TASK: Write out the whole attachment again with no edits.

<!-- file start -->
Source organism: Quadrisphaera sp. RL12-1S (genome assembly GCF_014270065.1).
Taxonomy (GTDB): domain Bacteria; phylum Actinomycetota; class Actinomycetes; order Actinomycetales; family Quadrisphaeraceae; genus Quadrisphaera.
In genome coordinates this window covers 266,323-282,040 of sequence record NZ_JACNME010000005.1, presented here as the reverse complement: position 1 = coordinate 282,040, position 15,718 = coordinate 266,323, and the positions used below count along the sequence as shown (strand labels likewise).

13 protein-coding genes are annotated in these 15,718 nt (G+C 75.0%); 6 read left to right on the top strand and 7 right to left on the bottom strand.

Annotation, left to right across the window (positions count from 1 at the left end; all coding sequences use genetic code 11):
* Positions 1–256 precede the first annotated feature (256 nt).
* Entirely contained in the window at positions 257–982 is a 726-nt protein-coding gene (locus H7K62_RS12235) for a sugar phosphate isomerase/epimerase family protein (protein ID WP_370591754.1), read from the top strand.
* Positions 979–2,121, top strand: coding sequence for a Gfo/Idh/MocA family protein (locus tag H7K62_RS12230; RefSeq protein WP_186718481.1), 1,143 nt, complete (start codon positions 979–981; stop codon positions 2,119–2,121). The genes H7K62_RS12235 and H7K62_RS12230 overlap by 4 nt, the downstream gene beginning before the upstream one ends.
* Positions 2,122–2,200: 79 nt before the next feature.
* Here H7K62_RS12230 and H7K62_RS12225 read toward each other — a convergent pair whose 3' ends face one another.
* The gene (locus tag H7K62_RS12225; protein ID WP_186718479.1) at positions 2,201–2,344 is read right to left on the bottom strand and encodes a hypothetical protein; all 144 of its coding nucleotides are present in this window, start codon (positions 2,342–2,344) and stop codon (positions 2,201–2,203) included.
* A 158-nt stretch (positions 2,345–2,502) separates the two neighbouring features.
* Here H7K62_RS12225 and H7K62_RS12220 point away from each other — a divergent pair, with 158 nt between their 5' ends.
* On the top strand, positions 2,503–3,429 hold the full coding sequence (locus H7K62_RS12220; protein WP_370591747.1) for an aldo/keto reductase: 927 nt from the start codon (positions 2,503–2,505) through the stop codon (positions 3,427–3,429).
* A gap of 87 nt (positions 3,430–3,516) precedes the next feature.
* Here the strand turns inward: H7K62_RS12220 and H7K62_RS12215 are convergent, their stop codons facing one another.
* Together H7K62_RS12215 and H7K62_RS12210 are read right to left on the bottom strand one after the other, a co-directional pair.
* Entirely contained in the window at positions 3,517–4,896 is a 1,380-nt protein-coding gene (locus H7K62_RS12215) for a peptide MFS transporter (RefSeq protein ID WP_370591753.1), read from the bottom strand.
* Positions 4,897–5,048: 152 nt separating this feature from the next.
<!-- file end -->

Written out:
Source organism: Quadrisphaera sp. RL12-1S (genome assembly GCF_014270065.1).
Taxonomy (GTDB): domain Bacteria; phylum Actinomycetota; class Actinomycetes; order Actinomycetales; family Quadrisphaeraceae; genus Quadrisphaera.
In genome coordinates this window covers 266,323-282,040 of sequence record NZ_JACNME010000005.1, presented here as the reverse complement: position 1 = coordinate 282,040, position 15,718 = coordinate 266,323, and the positions used below count along the sequence as shown (strand labels likewise).

13 protein-coding genes are annotated in these 15,718 nt (G+C 75.0%); 6 read left to right on the top strand and 7 right to left on the bottom strand.

Annotation, left to right across the window (positions count from 1 at the left end; all coding sequences use genetic code 11):
* Positions 1–256 precede the first annotated feature (256 nt).
* Entirely contained in the window at positions 257–982 is a 726-nt protein-coding gene (locus H7K62_RS12235) for a sugar phosphate isomerase/epimerase family protein (protein ID WP_370591754.1), read from the top strand.
* Positions 979–2,121, top strand: coding sequence for a Gfo/Idh/MocA family protein (locus tag H7K62_RS12230; RefSeq protein WP_186718481.1), 1,143 nt, complete (start codon positions 979–981; stop codon positions 2,119–2,121). The genes H7K62_RS12235 and H7K62_RS12230 overlap by 4 nt, the downstream gene beginning before the upstream one ends.
* Positions 2,122–2,200: 79 nt before the next feature.
* Here H7K62_RS12230 and H7K62_RS12225 read toward each other — a convergent pair whose 3' ends face one another.
* The gene (locus tag H7K62_RS12225; protein ID WP_186718479.1) at positions 2,201–2,344 is read right to left on the bottom strand and encodes a hypothetical protein; all 144 of its coding nucleotides are present in this window, start codon (positions 2,342–2,344) and stop codon (positions 2,201–2,203) included.
* A 158-nt stretch (positions 2,345–2,502) separates the two neighbouring features.
* Here H7K62_RS12225 and H7K62_RS12220 point away from each other — a divergent pair, with 158 nt between their 5' ends.
* On the top strand, positions 2,503–3,429 hold the full coding sequence (locus H7K62_RS12220; protein WP_370591747.1) for an aldo/keto reductase: 927 nt from the start codon (positions 2,503–2,505) through the stop codon (positions 3,427–3,429).
* A gap of 87 nt (positions 3,430–3,516) precedes the next feature.
* Here the strand turns inward: H7K62_RS12220 and H7K62_RS12215 are convergent, their stop codons facing one another.
* Together H7K62_RS12215 and H7K62_RS12210 are read right to left on the bottom strand one after the other, a co-directional pair.
* Entirely contained in the window at positions 3,517–4,896 is a 1,380-nt protein-coding gene (locus H7K62_RS12215) for a peptide MFS transporter (RefSeq protein ID WP_370591753.1), read from the bottom strand.
* Positions 4,897–5,048: 152 nt separating this feature from the next.